- A great night’s sleep of 7 to 9 hours per night.
- Good quality protein with every meal, plus whole grains, lentils, fruits and vegetables, and herbal teas will actually calm the body and the brain.
- 8 to 10 glasses of filtered or pure water every day.
- Avoid junk food and stimulants, like sugary foods, caffeine, chocolate, and alcohol.
- Take great nutritionals, such as fish oils, vitamins, and minerals to strengthen nerves.
AND REMEMBER … ONLY YOU DO STRESS … no-one can do it for you. YOU ARE IN CHARGE OF YOU. Discover the triggers of your stress. Ask yourself: “What do I want instead? How do I get it, what do I need to do and/or learn in order to achieve it.” If you tackle your problems this way, you won’t do stress.
So, it might be wise to create a SEVEN STEP De-Stressing Plan, so you can live the rest of your life with a full tank of energy and enthusiasm.
- The first step is to identify which jobs, people, and events you currently perceive as being stressful. You then need to put them in order of priority, from the most stressful to the least.
- Next, you need to identify which stress management techniques work best for you. You should include in this list, the foods, nutritional supplements, herbal teas and water that naturally calm the body and mind.
- Based on your sources of stress and your stress management techniques, write down what you intend to do to manage each of the stressors in your life.
- Resolve to accept the things that are beyond your control … let them go.
- Finalize things that you must complete, so they can be taken off your list.
- Set GOALS for the months or year ahead, including physical, mental, emotional, financial and spiritual goals. Write them down and include the actions required for you to achieve them.
- Every month ask yourself, “What is Working?” and “What is NOT Working?” Then change, delete, or outsource whatever is NOT working. Re-set your goals every month. This keeps you positive, purposeful, and stress-free.
“We cannot solve our current problems with the same thinking we used to create them.” Albert Einstein
How to Release Stress or Anxiety
What you stress about tends to be projected into the future. We imagine a huge picture of stress, but we really have only about 5% of that picture. We can create a false reality anytime we want, with our intellectual factor called imagination. So let’s look at one way of possibly alleviating it:
ACTION STEP 1 – UNDERSTAND WHERE ANXIETY OR STRESS COMES FROM
0 to 7 years of age imprinted by parents/grandparents/siblings/caretakers etc. Were any of these people feeling anxious about raising you, or dealing with other issues in their life? We are like a sponge at this age, and absorb all behavior as the truth. We only have a subconscious mind here, until we begin to think and develop our consciousness, and question why we do what we do.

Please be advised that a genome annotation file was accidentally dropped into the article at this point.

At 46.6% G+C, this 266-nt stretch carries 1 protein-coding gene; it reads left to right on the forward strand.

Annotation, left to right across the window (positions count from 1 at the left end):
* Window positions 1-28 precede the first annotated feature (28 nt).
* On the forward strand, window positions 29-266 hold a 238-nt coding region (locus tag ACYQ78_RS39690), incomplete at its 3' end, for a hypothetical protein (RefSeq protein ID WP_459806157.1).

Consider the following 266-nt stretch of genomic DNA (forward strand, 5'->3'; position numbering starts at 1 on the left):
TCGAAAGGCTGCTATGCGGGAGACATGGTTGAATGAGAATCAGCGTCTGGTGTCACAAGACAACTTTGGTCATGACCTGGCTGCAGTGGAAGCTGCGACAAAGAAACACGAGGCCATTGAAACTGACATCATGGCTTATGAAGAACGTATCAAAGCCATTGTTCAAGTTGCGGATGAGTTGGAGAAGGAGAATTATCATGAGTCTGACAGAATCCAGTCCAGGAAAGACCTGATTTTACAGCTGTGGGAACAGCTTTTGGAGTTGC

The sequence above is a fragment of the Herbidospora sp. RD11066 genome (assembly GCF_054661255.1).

“Man is mind and evermore he takes
the tools of thought, and shaping what he wills,
brings forth a thousand joys or a thousand ills.
He thinks in Secret and it comes to pass.
Environment is but a looking glass.”
– William James
All information comes to us through our senses: Sight, Hearing, Taste, Touch, and Smell.
ACTION STEP 2 – IGNORANCE TO KNOWLEDGE
ACTION STEP 3 – PRACTICAL DEMONSTRATION on RELEASING ANXIETY
- Analyze the Anxiety
- Visualize the Desired Outcome. How do you want this to look, feel, be like?
- Step into the Desired Outcome. Take a few steps and see yourself in the Successful Outcome then devise an action plan to achieve that.
ACTION STEP 4 – ANCHORING POSITIVE STATES
What is anchoring? “Any time a person is in an associated, intense state, if at the peak of that experience, a specific stimulus is applied, then the two will be linked neurologically” Tad James, NLP Practitioner.
So, you need to recall an experience that is either: happy, exciting, positive, motivating, inspiring, confident, successful, or energetic, etc., and take yourself back to that time. When you are at the peak of that feeling you need to “anchor” it onto an area of your body (like a knuckle) that you can press anytime you want to relive that experience, or change your present state into a happier state.
You can stack as many as you like onto that same knuckle or onto some other place, so you get an intense state.
You can test it to see if it is intense enough for you to change your state when required.
Remember that we learn through our senses, so take yourself back to a time when you were happy, and re-see what you saw, re-hear what you heard, and re-feel the feeling that you had at that time. Anchor at the peak of those experiences, only.
This skill is taught fully in the NLP Practitioner Certification program.
We Are In Control
We choose to be anxious and be stressed
We choose to let it go and be well
***This is a snipet from my NEW BOOK ‘Life After Lupus …Healing Your Immune System’. To get more information you can go to www.mindpowerglobal.com.au and put in your name and email address and you can download FREE DVD’s and a booklet to work through. You can also pre-order my NEW Best Selling and very popular book at;